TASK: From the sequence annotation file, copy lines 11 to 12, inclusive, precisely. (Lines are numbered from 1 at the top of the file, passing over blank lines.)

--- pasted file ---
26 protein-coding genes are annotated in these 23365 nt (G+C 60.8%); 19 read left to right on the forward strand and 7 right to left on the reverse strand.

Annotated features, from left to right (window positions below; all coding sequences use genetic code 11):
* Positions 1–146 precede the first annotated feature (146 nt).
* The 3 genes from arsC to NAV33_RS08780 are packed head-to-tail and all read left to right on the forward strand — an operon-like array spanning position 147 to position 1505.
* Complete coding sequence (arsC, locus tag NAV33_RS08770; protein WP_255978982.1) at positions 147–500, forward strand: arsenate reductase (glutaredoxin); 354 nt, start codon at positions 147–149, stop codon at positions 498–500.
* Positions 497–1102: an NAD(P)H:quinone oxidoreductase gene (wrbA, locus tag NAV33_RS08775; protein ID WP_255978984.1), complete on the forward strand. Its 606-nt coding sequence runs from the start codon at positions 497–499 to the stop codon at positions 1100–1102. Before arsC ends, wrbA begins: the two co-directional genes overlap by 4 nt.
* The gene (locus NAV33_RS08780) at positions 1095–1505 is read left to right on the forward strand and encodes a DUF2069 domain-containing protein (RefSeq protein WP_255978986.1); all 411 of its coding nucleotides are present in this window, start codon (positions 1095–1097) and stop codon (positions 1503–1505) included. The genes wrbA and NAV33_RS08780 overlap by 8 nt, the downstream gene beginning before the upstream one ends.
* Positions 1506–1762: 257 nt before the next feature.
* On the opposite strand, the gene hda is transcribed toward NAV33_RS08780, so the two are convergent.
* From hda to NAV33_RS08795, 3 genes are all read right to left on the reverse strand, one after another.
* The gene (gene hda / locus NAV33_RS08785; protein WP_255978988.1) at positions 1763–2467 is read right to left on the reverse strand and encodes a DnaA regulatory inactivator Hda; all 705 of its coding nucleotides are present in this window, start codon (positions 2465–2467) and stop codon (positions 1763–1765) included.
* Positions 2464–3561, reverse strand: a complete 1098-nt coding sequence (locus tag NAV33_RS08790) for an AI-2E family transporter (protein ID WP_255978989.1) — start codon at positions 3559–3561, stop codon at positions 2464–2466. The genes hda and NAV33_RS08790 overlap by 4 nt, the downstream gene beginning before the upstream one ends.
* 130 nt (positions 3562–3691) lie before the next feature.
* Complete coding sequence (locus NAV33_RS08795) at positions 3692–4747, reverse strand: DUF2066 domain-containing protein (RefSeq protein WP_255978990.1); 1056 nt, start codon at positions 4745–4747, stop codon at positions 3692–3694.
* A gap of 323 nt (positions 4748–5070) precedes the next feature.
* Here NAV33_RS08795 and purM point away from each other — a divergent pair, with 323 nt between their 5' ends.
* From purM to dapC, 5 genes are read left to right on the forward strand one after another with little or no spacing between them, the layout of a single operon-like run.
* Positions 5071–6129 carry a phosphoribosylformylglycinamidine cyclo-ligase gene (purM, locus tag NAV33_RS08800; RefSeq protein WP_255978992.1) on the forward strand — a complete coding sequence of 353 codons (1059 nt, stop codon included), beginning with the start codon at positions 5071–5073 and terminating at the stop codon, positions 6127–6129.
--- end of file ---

* The gene (gene hda / locus NAV33_RS08785; protein WP_255978988.1) at positions 1763–2467 is read right to left on the reverse strand and encodes a DnaA regulatory inactivator Hda; all 705 of its coding nucleotides are present in this window, start codon (positions 2465–2467) and stop codon (positions 1763–1765) included.
* Positions 2464–3561, reverse strand: a complete 1098-nt coding sequence (locus tag NAV33_RS08790) for an AI-2E family transporter (protein ID WP_255978989.1) — start codon at positions 3559–3561, stop codon at positions 2464–2466. The genes hda and NAV33_RS08790 overlap by 4 nt, the downstream gene beginning before the upstream one ends.